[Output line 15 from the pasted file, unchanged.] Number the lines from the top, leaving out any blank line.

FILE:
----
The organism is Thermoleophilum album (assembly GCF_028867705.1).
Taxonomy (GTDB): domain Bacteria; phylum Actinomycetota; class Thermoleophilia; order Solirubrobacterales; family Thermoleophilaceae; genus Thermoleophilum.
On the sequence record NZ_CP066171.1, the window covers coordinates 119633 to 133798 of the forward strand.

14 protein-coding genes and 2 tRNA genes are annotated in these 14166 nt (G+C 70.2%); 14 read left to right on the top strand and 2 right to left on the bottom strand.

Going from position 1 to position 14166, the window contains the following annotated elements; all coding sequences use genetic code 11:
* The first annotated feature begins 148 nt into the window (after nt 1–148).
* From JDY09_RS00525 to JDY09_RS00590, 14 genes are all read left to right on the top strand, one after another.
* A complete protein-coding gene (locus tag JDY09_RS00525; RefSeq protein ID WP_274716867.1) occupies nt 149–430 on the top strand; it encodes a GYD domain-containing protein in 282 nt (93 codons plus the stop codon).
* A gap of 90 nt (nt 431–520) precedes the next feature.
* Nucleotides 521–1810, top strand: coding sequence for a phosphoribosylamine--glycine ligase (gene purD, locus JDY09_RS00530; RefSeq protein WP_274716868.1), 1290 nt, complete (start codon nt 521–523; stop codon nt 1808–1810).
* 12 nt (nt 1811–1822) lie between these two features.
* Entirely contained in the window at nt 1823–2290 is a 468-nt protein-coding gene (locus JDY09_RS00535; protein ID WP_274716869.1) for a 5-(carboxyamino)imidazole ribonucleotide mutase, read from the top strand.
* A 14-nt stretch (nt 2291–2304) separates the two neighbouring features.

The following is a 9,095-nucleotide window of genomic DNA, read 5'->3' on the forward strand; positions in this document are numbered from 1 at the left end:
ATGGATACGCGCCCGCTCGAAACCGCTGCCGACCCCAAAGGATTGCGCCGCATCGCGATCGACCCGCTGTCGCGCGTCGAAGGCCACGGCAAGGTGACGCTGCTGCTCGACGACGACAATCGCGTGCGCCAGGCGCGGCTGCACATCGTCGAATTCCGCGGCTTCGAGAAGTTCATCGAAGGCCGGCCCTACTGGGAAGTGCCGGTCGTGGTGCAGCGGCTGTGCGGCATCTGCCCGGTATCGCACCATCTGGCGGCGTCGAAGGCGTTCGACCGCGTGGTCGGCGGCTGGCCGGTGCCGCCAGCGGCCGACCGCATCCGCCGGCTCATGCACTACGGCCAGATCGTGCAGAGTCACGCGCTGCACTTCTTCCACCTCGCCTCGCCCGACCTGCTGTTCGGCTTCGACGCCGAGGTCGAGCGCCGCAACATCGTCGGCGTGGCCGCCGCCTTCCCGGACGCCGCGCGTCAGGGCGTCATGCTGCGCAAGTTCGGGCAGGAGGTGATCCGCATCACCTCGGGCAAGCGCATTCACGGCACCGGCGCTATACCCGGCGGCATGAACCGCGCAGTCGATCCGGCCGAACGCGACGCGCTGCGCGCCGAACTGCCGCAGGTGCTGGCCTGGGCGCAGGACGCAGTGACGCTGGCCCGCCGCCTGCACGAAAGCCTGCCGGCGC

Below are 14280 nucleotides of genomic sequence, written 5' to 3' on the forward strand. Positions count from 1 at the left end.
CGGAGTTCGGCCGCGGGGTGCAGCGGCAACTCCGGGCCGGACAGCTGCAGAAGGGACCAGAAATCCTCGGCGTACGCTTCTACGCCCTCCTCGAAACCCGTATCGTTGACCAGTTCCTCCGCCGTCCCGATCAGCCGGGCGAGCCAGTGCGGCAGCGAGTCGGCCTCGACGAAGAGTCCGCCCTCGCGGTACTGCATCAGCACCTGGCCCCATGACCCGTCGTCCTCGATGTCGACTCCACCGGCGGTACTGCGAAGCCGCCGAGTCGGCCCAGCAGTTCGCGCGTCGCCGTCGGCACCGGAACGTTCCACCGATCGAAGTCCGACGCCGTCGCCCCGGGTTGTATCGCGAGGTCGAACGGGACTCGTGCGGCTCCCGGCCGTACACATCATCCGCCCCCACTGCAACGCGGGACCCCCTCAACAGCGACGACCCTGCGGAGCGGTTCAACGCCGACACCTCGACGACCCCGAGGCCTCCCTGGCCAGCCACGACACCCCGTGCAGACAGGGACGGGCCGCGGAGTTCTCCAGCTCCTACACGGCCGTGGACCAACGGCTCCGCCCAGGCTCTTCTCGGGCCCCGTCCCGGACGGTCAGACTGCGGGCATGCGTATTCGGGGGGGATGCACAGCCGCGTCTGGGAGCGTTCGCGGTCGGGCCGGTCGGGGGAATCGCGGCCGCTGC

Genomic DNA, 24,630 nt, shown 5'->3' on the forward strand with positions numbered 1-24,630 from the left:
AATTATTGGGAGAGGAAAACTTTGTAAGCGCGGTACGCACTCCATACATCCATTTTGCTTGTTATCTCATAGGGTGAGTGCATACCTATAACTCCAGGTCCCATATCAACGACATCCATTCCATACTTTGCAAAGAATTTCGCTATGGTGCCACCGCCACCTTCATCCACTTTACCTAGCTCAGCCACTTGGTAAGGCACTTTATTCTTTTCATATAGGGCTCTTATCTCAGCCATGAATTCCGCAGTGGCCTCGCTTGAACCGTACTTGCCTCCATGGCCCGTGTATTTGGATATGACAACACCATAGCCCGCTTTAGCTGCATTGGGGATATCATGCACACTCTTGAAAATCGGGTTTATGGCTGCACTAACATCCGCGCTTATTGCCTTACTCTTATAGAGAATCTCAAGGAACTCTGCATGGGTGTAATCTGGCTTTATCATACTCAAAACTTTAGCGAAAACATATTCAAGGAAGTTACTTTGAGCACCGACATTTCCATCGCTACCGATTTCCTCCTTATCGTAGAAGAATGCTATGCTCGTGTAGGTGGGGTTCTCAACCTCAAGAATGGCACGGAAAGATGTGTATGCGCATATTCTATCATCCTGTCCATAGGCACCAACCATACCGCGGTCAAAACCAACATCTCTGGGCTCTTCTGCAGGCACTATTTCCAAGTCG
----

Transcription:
ATGGATACGCGCCCGCTCGAAACCGCTGCCGACCCCAAAGGATTGCGCCGCATCGCGATCGACCCGCTGTCGCGCGTCGAAGGCCACGGCAAGGTGACGCTGCTGCTCGACGACGACAATCGCGTGCGCCAGGCGCGGCTGCACATCGTCGAATTCCGCGGCTTCGAGAAGTTCATCGAAGGCCGGCCCTACTGGGAAGTGCCGGTCGTGGTGCAGCGGCTGTGCGGCATCTGCCCGGTATCGCACCATCTGGCGGCGTCGAAGGCGTTCGACCGCGTGGTCGGCGGCTGGCCGGTGCCGCCAGCGGCCGACCGCATCCGCCGGCTCATGCACTACGGCCAGATCGTGCAGAGTCACGCGCTGCACTTCTTCCACCTCGCCTCGCCCGACCTGCTGTTCGGCTTCGACGCCGAGGTCGAGCGCCGCAACATCGTCGGCGTGGCCGCCGCCTTCCCGGACGCCGCGCGTCAGGGCGTCATGCTGCGCAAGTTCGGGCAGGAGGTGATCCGCATCACCTCGGGCAAGCGCATTCACGGCACCGGCGCTATACCCGGCGGCATGAACCGCGCAGTCGATCCGGCCGAACGCGACGCGCTGCGCGCCGAACTGCCGCAGGTGCTGGCCTGGGCGCAGGACGCAGTGACGCTGGCCCGCCGCCTGCACGAAAGCCTGCCGGCGC